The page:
photo of fabric with green light-emitting spots

Researchers from MIT and an associated research institute, Advanced Functional Fibers of America (AFFOA), have developed a method for producing functional fibers with embedded electronics. The fibers are said to be flexible enough to be woven into soft fabrics and made into wearable clothing. [Image: Courtesy of the researchers/MIT Press Office]

A research team led by Yoel Fink at the Massachusetts Institute of Technology (MIT), USA, has devised an ingenious—and apparently scalable—method for embedding tiny, electrically connected LEDs, photodetector diodes and other semiconductor devices into textile-grade fibers (Nature, doi: 10.1038/s41586-018-0390-x). The fibers reportedly are compatible with commercial-grade looms, and the fabrics using them can stand up to multiple runs through the laundry. The team even demonstrated bi-directional Li-Fi communications, across a 1-m distance, between two fabrics including the embedded light-emitting and photodetecting fibers.

In addition to fabrics that talk to one another, the team envisions a wide variety of other applications for textiles developed using the new method, from health monitoring to defense—with some applications expected to come on stream in as little as a year, according to a press release accompanying the work. Indeed, the researchers view the method as sufficiently scalable to open up the prospect of exponential expansion in textile functionalities—a sort of Moore’s law for smart fibers.

Getting the right draw

Drawing tower from bottom, with fiber emerging

A view of the fiber-drawing tower used in the MIT work. [Image: Courtesy of the researchers/MIT Press Office]

Fink’s lab and others have been working for many years on approaches to getting semiconductor devices into multifunction fibers for textiles—with some success. Most approaches to doing so have involved embedding semiconductor material and low-melting-point metals or conductors into a polymer fiber preform. The preform is then heated, extended and drawn into a long, thin filament, as with conventional optical fiber.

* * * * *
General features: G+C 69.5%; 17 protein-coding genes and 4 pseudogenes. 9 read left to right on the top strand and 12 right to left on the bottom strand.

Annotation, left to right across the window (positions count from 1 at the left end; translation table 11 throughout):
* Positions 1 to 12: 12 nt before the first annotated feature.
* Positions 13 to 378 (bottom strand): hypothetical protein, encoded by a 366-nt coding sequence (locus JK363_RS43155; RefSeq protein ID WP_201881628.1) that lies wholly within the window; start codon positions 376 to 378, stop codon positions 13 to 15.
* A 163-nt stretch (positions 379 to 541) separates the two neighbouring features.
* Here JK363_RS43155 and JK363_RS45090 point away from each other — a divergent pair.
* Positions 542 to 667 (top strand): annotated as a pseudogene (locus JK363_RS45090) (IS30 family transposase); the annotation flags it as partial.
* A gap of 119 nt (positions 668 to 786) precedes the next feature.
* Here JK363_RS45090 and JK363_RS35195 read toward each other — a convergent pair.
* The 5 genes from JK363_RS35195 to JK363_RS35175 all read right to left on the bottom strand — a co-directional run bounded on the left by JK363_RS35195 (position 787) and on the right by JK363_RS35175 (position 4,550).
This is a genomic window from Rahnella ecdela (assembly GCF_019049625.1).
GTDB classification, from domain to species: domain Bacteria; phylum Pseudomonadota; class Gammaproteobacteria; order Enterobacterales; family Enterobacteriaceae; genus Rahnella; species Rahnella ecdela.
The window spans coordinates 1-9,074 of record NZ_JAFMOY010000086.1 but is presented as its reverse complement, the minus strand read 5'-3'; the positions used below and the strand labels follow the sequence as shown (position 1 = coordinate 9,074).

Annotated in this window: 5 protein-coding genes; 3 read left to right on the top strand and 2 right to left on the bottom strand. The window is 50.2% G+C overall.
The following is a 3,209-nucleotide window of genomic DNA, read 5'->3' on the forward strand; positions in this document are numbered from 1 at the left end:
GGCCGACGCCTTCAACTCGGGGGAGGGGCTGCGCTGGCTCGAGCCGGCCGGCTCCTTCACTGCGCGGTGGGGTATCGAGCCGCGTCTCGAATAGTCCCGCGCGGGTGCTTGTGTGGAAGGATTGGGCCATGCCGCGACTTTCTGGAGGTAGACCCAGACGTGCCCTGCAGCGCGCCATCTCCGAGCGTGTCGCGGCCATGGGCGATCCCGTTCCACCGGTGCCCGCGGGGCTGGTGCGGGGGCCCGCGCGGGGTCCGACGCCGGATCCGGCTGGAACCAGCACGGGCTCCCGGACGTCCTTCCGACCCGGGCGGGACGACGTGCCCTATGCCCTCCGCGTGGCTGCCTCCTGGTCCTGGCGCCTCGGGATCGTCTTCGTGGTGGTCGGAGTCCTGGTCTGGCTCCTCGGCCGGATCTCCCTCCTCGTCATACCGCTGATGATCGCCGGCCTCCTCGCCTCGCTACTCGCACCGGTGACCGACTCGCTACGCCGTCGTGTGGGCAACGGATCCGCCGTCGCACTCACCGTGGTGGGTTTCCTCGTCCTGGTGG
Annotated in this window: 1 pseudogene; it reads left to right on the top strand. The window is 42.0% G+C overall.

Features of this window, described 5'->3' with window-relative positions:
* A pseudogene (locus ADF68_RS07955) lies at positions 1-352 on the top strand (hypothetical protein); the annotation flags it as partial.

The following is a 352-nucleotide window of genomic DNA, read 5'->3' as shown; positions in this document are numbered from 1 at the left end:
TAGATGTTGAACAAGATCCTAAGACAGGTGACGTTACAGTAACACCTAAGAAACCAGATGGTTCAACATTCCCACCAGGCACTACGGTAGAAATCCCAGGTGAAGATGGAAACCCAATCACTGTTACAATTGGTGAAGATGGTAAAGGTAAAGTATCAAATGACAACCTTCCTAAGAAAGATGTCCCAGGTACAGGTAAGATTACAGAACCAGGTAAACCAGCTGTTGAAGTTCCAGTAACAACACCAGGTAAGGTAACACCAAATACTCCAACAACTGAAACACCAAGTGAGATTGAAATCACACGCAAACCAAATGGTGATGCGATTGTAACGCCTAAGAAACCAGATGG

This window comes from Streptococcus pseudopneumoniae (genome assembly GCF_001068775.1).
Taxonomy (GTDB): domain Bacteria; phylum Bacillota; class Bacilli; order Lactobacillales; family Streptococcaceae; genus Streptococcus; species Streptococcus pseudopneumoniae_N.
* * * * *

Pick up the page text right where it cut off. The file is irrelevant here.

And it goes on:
Thus, in earlier approaches to getting semiconductor functionality into textile fiber, the metal and the semiconductor material have themselves been drawn out together in a viscous state along with the fiber-forming polymer. The process works—but the quality of the resulting fiber-embedded semiconductor devices comes in far below what’s possible with industry-standard, wafer-based manufacturing of the same items.

In the new work, Fink, along with lead author Michael Rein and other researchers, took a different approach. Rather than have the embedded bulk semiconductor and low-melting-point metal conductor co-drawn and extended along with the fiber, the new method buries discrete semiconductor devices in the preform, and draws the fiber out around wires made of high-melting-point conducting metal (such as copper or tungsten).

In this scheme, both the semiconductor devices and the metal remain solid and unchanged during the fiber-drawing process. The method thus allows hundreds of high-quality diode devices, pre-manufactured using the best wafer-based processes, to be electrically connected by high-quality wires, within a thin fiber whose length can span hundreds of meters.

Trenches and tiny holes

As reported in the new study, the team’s approach begins with the creation of a fiber preform consisting of a series of polycarbonate slabs. In two of the slabs, which constitute the preform’s outer layers, the team excavates 1.25-mm-wide trenches running the length of the preform. In an inner layer, the researchers then drill a series tiny holes, roughly 100 microns in width, into which they embed sand-grain-sized diodes (LEDs or photodetectors) made using conventional semiconductor processes. The team then thermally consolidates the entire stack using a hydraulic press.

schematic of fiber-drawing process

(a) The process works by embedding a line of pre-made semiconductor devices into holes drilled in a layered polymer stack, which also includes two lengthwise channels. (b) The resulting preform is heated and drawn into fiber, with conducting wire continually fed into the channels as the fiber extends. During the process, necking and thinning of the preform pull the conducting wires closer to the embedded semiconductor devices until they make electrical contact (I and II). [Image: Reprinted with permission of Springer Nature, from M. Rein et al., Nature 560, 214 (2018); copyright 2018] [Enlarge image]